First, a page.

Bikur Cholim: Visiting to Help and Heal


Dear Rabbi,

I was contacted by a group in Israel to volunteer visiting wounded soldiers in the hospital on occasion. Sounds good and I am wondering if this is mitzvah and what should be the goal my going?




  1. Yes, there is a mitzvah called “visiting the sick” and it is an act of great loving-kindness. This mitzvah is called in Hebrew “bikur cholim” — literally, visiting the sick. Not only does the person who visits instill this positive character trait into his being, but his visit has the potential to improve the other person’s medical condition in a number of ways.

    Visiting the sick expresses sympathy and empathy, and lets the person know how much others care about him and his state of health. Since a person’s physical condition is often related to his emotional state, a visit that says “I care” has the power to heal to a certain degree.

    Judaism teaches that one who fulfills this mitzvah has a double reward: “eating of its fruits” in this world as well as retaining the “principle” in the next world. We are also taught that visiting the sick or injured is tied to the mitzvah of “You shall love your fellow person as yourself.”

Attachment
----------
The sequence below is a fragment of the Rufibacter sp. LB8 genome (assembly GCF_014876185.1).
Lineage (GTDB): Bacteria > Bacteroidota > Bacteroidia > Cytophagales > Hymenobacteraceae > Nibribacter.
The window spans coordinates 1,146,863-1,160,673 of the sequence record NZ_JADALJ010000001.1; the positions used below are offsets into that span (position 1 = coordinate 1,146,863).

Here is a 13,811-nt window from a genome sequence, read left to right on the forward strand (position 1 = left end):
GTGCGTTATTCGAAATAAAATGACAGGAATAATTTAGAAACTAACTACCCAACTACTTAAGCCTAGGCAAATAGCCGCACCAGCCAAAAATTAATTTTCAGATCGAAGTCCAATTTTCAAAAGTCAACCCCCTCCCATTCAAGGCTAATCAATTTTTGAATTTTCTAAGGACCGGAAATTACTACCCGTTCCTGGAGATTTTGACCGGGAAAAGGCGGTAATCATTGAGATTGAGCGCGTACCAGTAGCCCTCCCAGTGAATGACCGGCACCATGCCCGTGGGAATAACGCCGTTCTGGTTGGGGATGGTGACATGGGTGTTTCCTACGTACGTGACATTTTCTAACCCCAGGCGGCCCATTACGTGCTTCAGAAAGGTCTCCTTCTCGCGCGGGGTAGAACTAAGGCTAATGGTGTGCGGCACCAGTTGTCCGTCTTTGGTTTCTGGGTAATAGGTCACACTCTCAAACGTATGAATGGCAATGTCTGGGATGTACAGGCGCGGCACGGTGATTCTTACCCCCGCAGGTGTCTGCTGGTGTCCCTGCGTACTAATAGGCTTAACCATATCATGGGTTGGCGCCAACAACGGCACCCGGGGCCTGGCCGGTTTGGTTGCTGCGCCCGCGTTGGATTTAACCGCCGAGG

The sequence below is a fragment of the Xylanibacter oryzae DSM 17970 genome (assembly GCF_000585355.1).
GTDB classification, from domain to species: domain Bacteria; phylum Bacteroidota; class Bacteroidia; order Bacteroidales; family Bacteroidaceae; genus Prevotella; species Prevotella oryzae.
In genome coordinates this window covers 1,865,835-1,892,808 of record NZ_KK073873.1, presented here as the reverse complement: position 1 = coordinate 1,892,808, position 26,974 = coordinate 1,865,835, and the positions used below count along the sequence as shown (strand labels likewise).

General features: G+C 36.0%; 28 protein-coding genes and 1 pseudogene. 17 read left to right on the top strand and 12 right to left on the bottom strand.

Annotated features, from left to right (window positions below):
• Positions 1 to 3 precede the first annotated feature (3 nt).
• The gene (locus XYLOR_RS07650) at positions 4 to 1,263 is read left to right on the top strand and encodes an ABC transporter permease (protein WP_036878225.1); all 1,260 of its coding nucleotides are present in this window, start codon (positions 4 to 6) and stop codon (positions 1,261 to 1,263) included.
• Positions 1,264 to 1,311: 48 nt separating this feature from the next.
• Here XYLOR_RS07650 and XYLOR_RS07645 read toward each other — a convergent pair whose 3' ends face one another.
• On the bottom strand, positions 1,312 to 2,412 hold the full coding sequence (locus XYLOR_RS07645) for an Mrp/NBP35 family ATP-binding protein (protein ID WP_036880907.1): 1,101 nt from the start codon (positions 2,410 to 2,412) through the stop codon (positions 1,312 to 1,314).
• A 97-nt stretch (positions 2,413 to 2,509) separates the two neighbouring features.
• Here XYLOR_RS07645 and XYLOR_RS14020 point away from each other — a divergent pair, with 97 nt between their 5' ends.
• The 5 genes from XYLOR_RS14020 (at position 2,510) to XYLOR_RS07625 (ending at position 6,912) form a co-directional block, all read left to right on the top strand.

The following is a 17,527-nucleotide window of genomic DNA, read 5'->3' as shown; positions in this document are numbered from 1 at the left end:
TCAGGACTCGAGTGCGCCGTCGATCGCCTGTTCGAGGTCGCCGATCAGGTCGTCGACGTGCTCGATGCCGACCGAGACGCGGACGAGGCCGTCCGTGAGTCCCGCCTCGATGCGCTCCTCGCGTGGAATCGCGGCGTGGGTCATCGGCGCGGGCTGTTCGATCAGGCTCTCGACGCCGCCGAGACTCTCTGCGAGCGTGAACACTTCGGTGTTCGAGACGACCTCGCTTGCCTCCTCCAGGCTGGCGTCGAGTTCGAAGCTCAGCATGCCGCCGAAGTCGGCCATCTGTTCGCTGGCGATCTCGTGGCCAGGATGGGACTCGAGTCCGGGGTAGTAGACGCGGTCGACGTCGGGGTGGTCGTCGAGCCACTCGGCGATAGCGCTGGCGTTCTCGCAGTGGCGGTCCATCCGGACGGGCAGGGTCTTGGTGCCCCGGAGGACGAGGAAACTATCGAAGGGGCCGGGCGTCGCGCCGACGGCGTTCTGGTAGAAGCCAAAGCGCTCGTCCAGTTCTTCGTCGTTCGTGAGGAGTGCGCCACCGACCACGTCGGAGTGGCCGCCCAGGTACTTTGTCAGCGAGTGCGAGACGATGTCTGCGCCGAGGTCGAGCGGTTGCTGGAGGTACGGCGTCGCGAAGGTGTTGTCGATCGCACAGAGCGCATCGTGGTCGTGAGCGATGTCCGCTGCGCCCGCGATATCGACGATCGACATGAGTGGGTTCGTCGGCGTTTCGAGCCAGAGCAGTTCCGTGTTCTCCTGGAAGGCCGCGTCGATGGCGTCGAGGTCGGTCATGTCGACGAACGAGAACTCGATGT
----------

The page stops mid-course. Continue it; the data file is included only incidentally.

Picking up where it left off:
Our Sages teach that that one who visits the sick takes away one-sixtieth of the illness. Of course, this does not mean that the visitor becomes “infected” with one-sixtieth of the illness, but rather by “attaching” himself to the person in need he literally makes the person feel better.

    An important aspect of visiting the sick is to offer a prayer for the person’s complete and speedy recovery. This prayer is customarily said in the person’s presence by wishing him “refuah shelaima” — a complete recovery. The ailing person normally responds “amen,” as with any other blessing a person receives or hears.

    It is important to note that it is not enough to just visit the person, as praiseworthy as this would seem to be. It is essential to inquire about what help the person may need in any way, shape or form. In fact, the word “bikur”, implies much more than simply visiting. The root of the word is “to inspect” or to check out the condition and see what can be done to help. Not always can the visitor help in every way necessary, but if one finds out what the person needs, it might be possible to do something to help, even if it’s not everything. Every little bit helps!

    Best wishes from the Team